This page is provided for historical interest only. See the current Nix on "www." page.


Technical info on how to redirect web traffic


You can dispense with the prefix "web." or "www." altogether and just use your host name.

[Update 1999-11-06] If you want to do this, be sure to read the page on how to do it with Apache (even if you don't use Apache).

If you have special needs, here is some technical information on how to redirect traffic away from your main host machine onto one or more other machines without using a "web." prefix.

Redirecting traffic from port 80

Date: Sun, 14 Jun 1998 04:19:22 -0700 (PDT)


For people that are already running UNIX on their main host machine, they can redirect http requests instead of forwarding them. All it takes is a little program running on port 80 that politely says "Please go to the web server over there."

Here is a perl script that does just that. You will need to add one line to /etc/services and one line to /etc/inetd.conf to activate this program. This was originally developed for 4.3BSD, and should work on most any flavor of UNIX, not just Linux.

# Name: http-redirect                   Author:
# Purpose: Dummy http daemon redirects browers to specified www host.
# Usage: Add "http 80/tcp" to /etc/services and add this to /etc/inetd.conf:
# http stream tcp nowait nobody /usr/local/etc/http-redirect to

# The default to go to unless a different host is specified
$otherhost = @ARGV ? $ARGV[0] : "";
$message = <<EOM;
HTTP/1.0 302 redirect
Server: DUMMY/0.0
Location: http://$otherhost/
Content-type: text/html

<HEAD><TITLE>Document moved</TITLE></HEAD><BODY>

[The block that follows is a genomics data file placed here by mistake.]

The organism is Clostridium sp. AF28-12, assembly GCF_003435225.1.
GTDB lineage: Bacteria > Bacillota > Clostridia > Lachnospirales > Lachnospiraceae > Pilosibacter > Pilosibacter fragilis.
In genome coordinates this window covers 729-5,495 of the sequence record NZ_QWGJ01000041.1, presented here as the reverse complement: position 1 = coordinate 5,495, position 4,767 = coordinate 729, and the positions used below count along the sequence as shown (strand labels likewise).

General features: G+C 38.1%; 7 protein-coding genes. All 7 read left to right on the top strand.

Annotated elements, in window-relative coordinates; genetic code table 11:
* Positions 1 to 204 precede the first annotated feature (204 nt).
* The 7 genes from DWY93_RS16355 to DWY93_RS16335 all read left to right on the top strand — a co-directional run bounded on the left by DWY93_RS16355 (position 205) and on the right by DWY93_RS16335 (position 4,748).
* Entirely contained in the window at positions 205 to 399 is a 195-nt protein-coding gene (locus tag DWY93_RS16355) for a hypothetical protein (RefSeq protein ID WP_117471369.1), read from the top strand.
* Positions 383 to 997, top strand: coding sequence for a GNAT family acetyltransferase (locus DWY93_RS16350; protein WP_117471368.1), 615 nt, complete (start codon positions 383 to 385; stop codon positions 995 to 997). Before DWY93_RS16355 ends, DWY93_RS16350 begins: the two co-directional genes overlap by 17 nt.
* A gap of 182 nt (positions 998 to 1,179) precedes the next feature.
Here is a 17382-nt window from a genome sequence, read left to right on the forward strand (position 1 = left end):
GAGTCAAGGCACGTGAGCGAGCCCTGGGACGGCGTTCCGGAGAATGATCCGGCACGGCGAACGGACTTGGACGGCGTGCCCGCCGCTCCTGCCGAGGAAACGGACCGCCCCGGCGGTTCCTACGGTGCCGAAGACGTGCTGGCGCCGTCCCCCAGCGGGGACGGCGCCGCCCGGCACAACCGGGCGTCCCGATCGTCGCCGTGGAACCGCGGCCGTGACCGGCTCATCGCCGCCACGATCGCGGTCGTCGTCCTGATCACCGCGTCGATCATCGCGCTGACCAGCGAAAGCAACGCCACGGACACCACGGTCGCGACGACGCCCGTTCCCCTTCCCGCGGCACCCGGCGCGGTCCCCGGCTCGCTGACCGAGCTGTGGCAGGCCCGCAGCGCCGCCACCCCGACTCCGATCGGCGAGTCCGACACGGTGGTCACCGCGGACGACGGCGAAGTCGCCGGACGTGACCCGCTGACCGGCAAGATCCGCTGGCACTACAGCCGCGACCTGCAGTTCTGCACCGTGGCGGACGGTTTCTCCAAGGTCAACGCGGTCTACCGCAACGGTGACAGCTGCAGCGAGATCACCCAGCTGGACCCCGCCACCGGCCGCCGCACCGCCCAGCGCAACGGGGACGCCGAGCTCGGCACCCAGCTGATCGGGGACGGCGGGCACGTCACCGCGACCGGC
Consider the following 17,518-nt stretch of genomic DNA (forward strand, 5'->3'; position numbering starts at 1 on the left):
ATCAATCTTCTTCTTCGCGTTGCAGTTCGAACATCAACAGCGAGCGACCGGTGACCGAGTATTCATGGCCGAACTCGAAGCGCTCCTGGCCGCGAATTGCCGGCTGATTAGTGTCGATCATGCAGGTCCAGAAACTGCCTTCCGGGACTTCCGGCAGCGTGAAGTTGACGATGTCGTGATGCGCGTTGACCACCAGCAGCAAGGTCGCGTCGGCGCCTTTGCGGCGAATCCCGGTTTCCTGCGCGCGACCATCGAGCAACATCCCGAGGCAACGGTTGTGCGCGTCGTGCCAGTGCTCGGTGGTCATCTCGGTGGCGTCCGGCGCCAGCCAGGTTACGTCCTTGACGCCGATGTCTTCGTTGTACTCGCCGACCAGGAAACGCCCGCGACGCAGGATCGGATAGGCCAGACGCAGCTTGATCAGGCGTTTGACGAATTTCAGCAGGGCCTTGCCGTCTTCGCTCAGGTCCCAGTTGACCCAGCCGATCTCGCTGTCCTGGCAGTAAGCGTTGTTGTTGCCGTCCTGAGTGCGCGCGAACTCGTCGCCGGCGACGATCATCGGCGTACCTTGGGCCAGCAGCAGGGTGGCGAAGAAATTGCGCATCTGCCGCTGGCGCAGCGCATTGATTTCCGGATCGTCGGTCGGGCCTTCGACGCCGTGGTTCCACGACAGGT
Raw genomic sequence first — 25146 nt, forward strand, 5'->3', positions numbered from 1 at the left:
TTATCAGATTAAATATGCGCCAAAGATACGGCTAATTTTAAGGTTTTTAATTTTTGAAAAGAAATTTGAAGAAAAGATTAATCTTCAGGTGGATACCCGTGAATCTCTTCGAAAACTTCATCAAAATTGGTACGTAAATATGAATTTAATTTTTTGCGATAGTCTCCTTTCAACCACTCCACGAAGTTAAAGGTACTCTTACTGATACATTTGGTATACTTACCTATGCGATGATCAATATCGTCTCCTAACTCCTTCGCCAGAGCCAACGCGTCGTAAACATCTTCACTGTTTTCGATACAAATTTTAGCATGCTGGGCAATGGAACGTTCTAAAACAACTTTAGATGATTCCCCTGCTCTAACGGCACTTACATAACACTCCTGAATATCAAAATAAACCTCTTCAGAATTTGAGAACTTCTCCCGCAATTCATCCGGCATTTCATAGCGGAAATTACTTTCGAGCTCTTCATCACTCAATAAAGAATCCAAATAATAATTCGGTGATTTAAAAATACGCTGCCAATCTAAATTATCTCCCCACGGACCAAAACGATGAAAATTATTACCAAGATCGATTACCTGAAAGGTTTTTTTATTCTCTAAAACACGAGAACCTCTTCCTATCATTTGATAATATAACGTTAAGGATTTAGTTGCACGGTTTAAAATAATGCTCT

<H1>Document moved</H1>
This server has no documents.<P>
Goto <A HREF="http://$otherhost/">$otherhost</A> instead.
$message =~ s/\n/\r\n/gm;       # Convert to netascii form, CR+LF
print $message;                 # Tell the browser to go away

Forwarding traffic on port 80

From: Chris Ausbrooks <>
Date: Thu, 18 Sep 1997 14:31:39 -0500


The following links have info on forwarding port 80 (http) traffic to a separate server using the Linux operating system.

Linux is a free implementation of Unix and makes an excellent server platform. Most of the networking code is contained directly in the kernel, which results in very good performance. I have used Linux boxes to serve web, dial-up, ftp, usenet, CIFS (Microsoft file sharing), IPX, NFS, and others. It consistently outperforms NT on the same hardware. There are currently ports of it which will run on Intel, Alpha, PowerPC, Sparc, Mac, and a few others. In addition there is abundant free support in the form of mailing lists, usenet, and IRC. For more info check out

Chris - this page
1997-09-18 Created
1999-11-06 Modified
Part of Dave Yost's Web site - Please email me if you link to or cite this page